Ok, so castor oil is thick (some may say too thick), has a funny smell and can be too heavy and coating on the hair if you don’t like that. However, this oil has many beneficial properties within its composition that can make it a must in your stash of oils. If you have dandruff, eczema or a dry scalp this is the oil for you. Have you noticed your hairline is thinning? Then castor may be your go-to oil to regrow those edges. While there is no hard scientific proof of its hair growing powers, the truth is you’ll find many vloggers journaling the opposite, and I too am inclined to believe. There’s just too many people showing results for it to be a coincidence.
However, if you want to use it for hair growth Haitian Black Castor Oil has a composition that seems to perform better for hair care than Jamaican Black Castor Oil which is more suited for making soaps (e.g. your shampoo bars). But, growth is not the only advantage you have. This oil improves thinning hair, treats an itchy scalp, moisturises dry brittle hair which improves breakage, improves the appearance of split ends, adds shine… Oh, and this oil is so coating that moisture will be well sealed inside your hair for longer, perhaps a perfect choice for winter.
If you still, don’t like this oil pure, try blending it with a carrier oil such as olive oil or grapeseed oil, it won’t be as thick and if the scent still bothers you, you can always resort to a good old fashion essential oil to mask it. This is what I personally do, as I also find this oil too thick, but can’t deny its qualities.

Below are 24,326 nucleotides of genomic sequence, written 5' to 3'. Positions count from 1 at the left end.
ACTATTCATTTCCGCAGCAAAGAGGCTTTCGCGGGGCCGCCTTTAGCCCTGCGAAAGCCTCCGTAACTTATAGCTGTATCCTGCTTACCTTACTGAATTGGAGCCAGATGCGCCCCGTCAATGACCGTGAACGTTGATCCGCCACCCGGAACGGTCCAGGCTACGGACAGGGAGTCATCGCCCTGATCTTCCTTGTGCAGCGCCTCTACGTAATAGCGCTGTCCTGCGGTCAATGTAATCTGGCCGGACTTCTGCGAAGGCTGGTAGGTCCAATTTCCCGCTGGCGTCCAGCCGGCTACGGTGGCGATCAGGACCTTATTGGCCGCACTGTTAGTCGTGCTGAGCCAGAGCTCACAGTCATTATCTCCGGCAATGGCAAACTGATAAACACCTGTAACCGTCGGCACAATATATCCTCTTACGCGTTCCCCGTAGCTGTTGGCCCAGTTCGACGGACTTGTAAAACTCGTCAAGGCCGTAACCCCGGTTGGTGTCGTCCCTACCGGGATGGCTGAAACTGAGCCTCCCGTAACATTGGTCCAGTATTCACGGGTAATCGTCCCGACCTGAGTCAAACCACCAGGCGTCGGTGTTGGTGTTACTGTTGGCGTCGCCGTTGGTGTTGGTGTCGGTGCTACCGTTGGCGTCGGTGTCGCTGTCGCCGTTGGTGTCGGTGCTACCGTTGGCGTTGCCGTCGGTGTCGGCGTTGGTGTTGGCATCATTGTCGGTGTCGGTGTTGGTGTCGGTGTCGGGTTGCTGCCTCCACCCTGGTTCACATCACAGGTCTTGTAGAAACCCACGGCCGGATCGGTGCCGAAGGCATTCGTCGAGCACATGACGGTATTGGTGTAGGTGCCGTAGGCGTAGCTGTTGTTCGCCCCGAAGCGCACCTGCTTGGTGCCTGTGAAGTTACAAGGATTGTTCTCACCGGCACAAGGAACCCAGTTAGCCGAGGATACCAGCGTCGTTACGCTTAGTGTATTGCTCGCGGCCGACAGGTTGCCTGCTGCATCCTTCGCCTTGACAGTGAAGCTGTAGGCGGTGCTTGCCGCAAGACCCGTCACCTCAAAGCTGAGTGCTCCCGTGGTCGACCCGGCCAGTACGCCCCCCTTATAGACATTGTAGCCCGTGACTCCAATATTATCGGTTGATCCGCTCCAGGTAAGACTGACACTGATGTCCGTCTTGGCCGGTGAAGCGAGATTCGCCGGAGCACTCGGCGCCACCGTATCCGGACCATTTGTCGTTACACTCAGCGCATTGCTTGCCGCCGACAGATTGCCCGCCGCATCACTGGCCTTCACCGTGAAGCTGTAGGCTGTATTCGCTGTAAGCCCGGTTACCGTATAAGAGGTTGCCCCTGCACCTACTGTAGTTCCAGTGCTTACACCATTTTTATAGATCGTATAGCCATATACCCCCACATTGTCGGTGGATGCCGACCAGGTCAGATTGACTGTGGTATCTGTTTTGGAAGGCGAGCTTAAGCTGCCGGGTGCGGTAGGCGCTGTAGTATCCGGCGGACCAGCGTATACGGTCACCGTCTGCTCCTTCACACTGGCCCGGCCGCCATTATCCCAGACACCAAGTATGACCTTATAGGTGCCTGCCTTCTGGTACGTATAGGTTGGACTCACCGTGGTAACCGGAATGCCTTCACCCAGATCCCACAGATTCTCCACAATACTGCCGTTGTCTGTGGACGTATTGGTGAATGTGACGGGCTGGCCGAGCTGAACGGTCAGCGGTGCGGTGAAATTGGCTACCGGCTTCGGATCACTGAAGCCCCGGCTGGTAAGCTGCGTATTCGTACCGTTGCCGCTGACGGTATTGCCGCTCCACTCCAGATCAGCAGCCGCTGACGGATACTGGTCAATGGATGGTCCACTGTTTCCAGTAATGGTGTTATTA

Nevertheless, I wouldn’t use it as a pre-poo or in a hot oil treatment because it’s just too thick, it doesn’t come out easily and makes my hair feel too greasy. This oil might be better suited for those the thirsty high porosity hair as it will lock in the moisture. But, if it feels greasy blend it with another oil.
A stand-in… just in case: Use jojoba oil this is the oil that is closest in composition to the natural oils (sebum) produced by our sebaceous glands. Just as sebum, it is a thick-ish oil that forms a protective layer around the hair.
Now off you go…
Check to see what oils you already have or find them in your nearest grocery shop, organic or beauty supply shop and get yourself ready to spoil your hair.
What is your favourite oil? How do you use it? What doe it do to your hair?
Ever since I started cooking with coconut oil, I am not using it more on my hair. I should go back to my old roots.
Hi there Lebogang!
Coconut oil is the BOMB! I love it and the smell is amazing. I use on my concoctions and my LOC Method. So what oil(s) are you using now, if not coconut oil, and how do you use it?